DETAILED STEPS
  Command or Action Purpose
Step 1 switch# configure terminal
 

Enters configuration mode.

 
Step 2 switch(config)# interface {type slot/port | port-channel number}
 

Specifies an interface to configure, and enters interface configuration mode.

 
Step 3 switch(config-if)# switchport mode {access | trunk}
 

Sets the interface as an Ethernet trunk port. A trunk port can carry traffic in one or more VLANs on the same physical link (VLANs are based on the trunk-allowed VLANs list). By default, a trunk interface can carry traffic for all VLANs. To specify that only certain VLANs are allowed on the specified trunk, use the switchport trunk allowed vlan command.

 

This example shows how to set an interface as an Ethernet trunk port:

switch# configure terminal
switch(config)# interface ethernet 1/3
switch(config-if)# switchport mode trunk
 

Configuring the Native VLAN for 802.1Q Trunking Ports

If you do not configure this parameter, the trunk port uses the default VLAN as the native VLAN ID.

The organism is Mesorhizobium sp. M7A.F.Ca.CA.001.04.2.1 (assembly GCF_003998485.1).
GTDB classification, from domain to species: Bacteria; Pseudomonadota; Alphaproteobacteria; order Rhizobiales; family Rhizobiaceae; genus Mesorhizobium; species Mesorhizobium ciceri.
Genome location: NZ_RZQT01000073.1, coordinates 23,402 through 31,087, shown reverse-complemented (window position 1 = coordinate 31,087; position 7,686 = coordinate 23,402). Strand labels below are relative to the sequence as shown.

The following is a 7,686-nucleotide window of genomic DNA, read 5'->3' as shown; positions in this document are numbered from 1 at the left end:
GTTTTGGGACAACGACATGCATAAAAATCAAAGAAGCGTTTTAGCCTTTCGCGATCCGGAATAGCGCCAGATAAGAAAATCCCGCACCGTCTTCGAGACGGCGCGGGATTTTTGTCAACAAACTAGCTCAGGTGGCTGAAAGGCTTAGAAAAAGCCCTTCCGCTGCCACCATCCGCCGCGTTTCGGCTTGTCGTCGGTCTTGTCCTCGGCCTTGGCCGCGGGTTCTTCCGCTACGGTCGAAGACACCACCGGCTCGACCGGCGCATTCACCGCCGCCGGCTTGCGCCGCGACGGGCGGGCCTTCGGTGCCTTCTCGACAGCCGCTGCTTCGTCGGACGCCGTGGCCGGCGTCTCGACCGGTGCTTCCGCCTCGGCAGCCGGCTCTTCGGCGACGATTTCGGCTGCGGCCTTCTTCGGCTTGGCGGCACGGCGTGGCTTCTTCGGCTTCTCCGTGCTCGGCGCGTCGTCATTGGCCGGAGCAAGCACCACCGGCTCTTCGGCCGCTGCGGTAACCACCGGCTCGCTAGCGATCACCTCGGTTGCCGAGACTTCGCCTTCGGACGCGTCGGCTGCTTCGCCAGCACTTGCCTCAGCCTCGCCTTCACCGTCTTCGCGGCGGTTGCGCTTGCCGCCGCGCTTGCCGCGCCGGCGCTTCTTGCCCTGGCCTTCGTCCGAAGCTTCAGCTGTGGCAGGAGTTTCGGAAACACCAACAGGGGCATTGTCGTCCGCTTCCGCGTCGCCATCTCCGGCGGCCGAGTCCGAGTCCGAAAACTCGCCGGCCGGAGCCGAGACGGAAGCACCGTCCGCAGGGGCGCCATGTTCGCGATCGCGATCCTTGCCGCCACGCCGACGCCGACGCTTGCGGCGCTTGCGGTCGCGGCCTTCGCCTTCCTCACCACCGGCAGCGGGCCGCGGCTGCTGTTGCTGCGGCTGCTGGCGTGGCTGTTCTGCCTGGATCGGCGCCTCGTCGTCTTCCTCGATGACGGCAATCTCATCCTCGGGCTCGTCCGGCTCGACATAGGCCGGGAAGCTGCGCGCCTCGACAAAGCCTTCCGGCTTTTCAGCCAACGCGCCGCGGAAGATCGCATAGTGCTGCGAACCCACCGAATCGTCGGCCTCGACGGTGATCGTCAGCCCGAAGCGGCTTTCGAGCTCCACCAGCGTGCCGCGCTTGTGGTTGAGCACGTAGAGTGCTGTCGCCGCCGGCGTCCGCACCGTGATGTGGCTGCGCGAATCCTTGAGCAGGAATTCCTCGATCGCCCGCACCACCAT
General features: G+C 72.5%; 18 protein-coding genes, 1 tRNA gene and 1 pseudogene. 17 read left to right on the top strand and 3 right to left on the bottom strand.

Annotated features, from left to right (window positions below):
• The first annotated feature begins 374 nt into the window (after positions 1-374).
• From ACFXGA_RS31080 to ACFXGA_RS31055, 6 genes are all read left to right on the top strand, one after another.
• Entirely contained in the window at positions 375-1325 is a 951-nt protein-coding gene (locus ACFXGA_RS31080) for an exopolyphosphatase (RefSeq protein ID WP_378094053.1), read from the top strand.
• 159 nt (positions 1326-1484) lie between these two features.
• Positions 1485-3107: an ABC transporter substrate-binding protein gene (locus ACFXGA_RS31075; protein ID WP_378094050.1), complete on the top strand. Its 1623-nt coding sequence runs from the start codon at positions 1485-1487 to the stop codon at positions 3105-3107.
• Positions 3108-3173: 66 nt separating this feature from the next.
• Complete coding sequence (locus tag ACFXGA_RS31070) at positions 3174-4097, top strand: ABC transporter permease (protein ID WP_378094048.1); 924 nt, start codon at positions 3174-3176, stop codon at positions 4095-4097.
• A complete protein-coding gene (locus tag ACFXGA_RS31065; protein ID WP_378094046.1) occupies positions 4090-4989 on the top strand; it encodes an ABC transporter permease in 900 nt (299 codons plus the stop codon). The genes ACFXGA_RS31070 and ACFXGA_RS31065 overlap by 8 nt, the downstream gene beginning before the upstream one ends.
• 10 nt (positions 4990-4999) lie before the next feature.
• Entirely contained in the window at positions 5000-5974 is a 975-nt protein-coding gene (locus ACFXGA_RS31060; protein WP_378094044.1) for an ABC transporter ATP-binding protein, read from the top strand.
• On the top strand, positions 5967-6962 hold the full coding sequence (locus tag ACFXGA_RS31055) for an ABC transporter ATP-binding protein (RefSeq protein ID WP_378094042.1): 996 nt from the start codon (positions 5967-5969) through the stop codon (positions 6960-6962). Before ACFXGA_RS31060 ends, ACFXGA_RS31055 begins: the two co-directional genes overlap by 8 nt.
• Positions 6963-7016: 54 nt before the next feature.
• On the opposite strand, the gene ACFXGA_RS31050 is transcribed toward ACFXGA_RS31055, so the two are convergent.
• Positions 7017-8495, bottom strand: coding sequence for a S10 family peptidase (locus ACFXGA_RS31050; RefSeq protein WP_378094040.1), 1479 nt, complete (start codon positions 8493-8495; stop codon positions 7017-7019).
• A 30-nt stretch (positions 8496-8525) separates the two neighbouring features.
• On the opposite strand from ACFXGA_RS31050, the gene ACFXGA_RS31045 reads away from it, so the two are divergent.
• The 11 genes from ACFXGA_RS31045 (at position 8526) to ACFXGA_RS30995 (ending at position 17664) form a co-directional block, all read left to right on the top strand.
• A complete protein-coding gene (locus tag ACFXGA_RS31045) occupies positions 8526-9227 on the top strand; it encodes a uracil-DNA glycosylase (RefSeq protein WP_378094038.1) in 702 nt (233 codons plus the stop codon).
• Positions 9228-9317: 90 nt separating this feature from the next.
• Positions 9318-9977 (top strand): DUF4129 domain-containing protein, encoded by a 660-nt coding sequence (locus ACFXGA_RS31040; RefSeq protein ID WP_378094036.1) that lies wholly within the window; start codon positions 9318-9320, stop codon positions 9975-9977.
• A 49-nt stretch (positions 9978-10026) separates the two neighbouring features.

SUMMARY STEPS

1.    switch# configure terminal

2.    switch(config)# interface {type slot/port | port-channel number}

3.    switch(config-if)# switchport trunk native vlan vlan-id


DETAILED STEPS
  Command or Action Purpose
Step 1 switch# configure terminal
 

Enters configuration mode.

 
Step 2 switch(config)# interface {type slot/port | port-channel number}
 

Specifies an interface to configure, and enters interface configuration mode.

 
Step 3 switch(config-if)# switchport trunk native vlan vlan-id
 

Sets the native VLAN for the 802.1Q trunk. Valid values are from 1 to 4094, except those VLANs reserved for internal use. The default value is VLAN1.

 

This example shows how to set the native VLAN for an Ethernet trunk port:

switch# configure terminal
switch(config)# interface ethernet 1/3
switch(config-if)# switchport trunk native vlan 5